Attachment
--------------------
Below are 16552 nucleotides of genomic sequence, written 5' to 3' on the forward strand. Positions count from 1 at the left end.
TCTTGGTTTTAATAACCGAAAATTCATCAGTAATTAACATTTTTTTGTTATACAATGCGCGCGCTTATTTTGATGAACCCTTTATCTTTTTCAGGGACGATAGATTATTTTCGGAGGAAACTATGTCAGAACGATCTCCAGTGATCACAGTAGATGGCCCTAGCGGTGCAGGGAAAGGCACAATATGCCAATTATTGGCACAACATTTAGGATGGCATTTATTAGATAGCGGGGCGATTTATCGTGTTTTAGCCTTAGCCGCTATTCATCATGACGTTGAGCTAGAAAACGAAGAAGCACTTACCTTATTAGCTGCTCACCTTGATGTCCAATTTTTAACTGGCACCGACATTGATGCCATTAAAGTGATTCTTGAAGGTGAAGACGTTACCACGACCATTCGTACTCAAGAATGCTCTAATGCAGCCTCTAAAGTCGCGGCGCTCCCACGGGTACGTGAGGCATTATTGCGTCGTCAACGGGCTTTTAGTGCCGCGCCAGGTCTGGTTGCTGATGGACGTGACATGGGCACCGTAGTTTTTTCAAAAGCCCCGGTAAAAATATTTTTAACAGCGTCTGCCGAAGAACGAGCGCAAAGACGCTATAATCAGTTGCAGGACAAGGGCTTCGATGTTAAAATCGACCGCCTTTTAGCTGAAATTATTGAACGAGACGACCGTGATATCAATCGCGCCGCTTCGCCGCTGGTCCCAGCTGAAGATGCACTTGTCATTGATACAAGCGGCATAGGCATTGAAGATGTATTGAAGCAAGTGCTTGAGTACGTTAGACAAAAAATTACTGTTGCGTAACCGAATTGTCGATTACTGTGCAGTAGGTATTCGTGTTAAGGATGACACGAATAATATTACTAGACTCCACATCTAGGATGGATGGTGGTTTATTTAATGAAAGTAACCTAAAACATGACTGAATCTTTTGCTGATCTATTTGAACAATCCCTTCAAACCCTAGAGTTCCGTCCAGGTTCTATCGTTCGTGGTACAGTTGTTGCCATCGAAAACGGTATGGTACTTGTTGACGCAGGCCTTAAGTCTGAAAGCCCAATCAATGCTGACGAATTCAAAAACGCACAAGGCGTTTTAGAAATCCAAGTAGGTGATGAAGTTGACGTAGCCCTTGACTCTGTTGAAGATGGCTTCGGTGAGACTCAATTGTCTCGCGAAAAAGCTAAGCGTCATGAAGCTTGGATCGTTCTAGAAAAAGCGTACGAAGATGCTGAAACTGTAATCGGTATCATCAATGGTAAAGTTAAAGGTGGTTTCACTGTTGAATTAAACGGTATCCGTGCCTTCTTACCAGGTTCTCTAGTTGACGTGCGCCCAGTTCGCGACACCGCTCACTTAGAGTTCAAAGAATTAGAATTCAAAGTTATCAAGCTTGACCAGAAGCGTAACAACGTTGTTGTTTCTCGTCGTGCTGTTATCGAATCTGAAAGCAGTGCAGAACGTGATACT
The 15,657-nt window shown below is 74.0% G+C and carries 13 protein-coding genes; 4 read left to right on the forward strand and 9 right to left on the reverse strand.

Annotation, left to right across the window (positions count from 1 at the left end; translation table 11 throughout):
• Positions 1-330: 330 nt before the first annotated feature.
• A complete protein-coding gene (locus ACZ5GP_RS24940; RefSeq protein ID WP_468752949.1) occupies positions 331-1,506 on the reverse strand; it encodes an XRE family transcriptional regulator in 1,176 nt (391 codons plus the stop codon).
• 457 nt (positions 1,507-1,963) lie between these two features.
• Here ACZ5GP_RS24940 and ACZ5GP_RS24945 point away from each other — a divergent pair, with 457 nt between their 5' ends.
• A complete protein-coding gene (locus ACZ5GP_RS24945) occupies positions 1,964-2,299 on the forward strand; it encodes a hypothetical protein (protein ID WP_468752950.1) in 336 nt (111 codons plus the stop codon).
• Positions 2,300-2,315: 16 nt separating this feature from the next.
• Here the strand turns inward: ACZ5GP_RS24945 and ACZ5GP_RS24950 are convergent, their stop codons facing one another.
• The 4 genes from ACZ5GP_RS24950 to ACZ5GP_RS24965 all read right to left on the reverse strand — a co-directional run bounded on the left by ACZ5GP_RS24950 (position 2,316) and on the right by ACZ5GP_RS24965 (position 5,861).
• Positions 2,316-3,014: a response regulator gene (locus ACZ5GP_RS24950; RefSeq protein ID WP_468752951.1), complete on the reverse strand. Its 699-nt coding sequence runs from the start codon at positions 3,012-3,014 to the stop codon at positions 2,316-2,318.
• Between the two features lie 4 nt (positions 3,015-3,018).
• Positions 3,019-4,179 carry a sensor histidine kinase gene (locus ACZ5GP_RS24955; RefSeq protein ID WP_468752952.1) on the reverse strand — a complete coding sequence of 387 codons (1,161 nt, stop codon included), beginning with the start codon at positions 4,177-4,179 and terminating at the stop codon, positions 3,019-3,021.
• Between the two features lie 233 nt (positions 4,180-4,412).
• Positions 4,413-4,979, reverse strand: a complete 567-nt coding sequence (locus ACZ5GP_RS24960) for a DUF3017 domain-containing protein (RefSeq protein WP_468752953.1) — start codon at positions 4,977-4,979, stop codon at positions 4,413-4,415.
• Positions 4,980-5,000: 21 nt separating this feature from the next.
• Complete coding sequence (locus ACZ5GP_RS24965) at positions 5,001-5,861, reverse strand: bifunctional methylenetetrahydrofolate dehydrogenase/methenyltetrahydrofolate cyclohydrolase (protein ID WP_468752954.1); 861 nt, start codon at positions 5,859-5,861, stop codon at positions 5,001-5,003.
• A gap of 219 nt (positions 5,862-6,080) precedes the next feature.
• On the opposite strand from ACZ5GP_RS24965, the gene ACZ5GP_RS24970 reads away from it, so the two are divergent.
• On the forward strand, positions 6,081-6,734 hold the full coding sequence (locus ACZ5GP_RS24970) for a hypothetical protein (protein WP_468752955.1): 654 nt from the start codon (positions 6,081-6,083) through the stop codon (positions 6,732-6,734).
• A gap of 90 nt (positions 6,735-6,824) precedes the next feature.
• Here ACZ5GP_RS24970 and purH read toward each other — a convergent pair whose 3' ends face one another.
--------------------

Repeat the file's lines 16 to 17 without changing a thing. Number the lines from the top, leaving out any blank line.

• Between the two features lie 233 nt (positions 4,180-4,412).
• Positions 4,413-4,979, reverse strand: a complete 567-nt coding sequence (locus ACZ5GP_RS24960) for a DUF3017 domain-containing protein (RefSeq protein WP_468752953.1) — start codon at positions 4,977-4,979, stop codon at positions 4,413-4,415.